Chapter

King’s College London: The Premier College

David Dowland

in Nineteenth-Century Anglican Theological Training

Published in print September 1997 | ISBN: 9780198269298
Published online October 2011 | e-ISBN: 9780191683589 | DOI: http://dx.doi.org/10.1093/acprof:oso/9780198269298.003.0014

Series: Oxford Theological Monographs

King’s College London: The Premier College

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This chapter discusses the King's College, a innovative college that shunned religious affiliations, excluded religious teachings and practice in its curriculum and shunned social standing and status quo. King's College was created partly by the initiative of the Scottish poet Thomas Campbell. Impressed by the Scottish and German colleges where religious affiliations were shunned and where wide-ranging researches on sciences and modern languages were given importance more than religious tutelage, he together with other prominent individuals established the King's College offering moderately inexpensive education with scientific and modern languages subjects. This chapter focuses on the Theology Department of King's College, which was limited to students seeking non-degree curriculum and governed under different arrangements even after the College was became a full part of the University of London.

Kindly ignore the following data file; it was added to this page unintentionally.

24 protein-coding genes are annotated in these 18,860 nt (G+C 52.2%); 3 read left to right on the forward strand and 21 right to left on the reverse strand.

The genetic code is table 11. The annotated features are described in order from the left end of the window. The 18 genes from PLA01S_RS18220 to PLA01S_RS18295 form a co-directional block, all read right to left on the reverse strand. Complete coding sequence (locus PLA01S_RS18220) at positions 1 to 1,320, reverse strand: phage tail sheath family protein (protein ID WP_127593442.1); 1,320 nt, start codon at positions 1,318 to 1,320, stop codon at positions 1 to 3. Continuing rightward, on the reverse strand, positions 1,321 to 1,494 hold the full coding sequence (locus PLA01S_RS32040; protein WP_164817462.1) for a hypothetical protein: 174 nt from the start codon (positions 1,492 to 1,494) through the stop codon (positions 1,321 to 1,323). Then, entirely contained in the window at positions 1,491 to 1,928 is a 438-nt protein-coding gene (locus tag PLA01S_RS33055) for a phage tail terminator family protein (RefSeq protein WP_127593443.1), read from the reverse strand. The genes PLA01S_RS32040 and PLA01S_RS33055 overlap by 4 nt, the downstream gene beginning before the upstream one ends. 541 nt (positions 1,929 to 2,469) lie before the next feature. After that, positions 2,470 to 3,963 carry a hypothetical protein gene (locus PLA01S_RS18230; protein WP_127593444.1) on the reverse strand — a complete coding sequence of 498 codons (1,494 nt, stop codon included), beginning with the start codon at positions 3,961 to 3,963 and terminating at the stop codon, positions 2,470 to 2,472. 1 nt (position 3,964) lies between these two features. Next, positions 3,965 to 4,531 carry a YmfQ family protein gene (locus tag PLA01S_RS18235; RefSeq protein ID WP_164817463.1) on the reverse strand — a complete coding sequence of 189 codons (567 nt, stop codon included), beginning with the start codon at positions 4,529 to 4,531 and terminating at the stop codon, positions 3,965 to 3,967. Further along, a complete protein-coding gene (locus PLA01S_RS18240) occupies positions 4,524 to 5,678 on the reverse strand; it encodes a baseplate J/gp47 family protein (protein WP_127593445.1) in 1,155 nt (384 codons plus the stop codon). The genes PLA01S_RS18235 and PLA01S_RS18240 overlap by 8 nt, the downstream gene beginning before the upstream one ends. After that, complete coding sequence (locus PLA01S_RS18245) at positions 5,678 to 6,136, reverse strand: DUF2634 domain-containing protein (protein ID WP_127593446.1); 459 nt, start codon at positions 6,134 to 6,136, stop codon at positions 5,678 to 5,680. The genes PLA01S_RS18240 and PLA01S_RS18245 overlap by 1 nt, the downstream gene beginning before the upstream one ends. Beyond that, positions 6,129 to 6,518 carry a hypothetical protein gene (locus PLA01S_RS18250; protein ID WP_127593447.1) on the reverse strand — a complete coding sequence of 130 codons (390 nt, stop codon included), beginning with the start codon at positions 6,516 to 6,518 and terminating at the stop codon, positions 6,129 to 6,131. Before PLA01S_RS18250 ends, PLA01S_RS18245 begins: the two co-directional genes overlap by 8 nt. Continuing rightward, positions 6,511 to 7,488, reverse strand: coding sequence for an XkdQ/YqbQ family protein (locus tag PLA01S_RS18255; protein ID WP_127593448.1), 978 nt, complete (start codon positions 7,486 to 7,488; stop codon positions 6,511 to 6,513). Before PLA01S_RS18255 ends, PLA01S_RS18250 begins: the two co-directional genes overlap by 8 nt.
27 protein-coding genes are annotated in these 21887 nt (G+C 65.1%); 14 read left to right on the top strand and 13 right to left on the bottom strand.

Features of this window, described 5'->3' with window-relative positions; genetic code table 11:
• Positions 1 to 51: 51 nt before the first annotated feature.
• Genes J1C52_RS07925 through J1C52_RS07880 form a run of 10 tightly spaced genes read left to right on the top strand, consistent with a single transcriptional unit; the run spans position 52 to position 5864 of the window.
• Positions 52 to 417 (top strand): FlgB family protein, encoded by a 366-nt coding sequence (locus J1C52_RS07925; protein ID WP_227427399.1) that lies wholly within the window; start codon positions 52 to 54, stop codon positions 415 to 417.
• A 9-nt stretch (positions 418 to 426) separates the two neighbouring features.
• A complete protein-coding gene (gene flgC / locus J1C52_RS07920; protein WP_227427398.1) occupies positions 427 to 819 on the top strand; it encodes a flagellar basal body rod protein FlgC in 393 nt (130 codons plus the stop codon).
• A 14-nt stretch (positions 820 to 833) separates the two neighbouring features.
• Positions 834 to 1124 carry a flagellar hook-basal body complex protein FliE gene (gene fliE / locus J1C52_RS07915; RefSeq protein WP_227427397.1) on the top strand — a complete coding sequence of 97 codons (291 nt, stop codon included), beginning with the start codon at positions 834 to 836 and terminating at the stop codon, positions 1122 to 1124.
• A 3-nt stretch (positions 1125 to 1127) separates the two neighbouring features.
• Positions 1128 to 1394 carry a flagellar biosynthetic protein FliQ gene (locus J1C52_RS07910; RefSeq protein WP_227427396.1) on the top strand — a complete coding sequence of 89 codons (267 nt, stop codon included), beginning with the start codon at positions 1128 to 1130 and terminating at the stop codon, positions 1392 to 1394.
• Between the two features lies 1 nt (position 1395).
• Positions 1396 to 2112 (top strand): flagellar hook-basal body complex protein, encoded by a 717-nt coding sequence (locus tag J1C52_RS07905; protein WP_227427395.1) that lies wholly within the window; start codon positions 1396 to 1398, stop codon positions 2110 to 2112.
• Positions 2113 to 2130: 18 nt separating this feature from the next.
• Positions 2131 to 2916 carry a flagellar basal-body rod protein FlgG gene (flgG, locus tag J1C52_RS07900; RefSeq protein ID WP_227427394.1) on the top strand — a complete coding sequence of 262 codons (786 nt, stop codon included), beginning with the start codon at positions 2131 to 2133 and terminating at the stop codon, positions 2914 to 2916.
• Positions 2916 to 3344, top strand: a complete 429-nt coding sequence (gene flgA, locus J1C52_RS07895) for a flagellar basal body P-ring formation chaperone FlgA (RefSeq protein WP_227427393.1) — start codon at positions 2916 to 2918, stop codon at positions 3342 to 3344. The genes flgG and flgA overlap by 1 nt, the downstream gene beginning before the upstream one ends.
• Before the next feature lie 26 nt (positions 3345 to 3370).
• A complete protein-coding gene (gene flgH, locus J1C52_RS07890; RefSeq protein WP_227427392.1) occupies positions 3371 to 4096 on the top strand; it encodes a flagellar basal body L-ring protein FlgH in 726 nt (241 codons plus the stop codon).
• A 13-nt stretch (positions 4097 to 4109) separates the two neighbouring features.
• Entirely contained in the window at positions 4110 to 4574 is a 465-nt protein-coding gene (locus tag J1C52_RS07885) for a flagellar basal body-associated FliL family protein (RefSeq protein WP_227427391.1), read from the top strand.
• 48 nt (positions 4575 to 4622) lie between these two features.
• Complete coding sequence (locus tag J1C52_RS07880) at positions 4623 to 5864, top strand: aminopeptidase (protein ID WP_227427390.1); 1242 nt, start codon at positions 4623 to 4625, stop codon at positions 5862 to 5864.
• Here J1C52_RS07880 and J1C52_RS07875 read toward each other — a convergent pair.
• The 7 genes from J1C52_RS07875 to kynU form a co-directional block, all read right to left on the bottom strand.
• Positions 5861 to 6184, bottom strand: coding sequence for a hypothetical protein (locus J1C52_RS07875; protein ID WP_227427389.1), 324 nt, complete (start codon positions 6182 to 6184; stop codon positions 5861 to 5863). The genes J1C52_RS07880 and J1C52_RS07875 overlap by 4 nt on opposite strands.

Keywords: King's College; religious affiliations; Thomas Campbell; theological teachings; Theology Department; non-degree curriculum; University of London

Chapter.  11437 words.  Illustrated.

Subjects: History of Christianity

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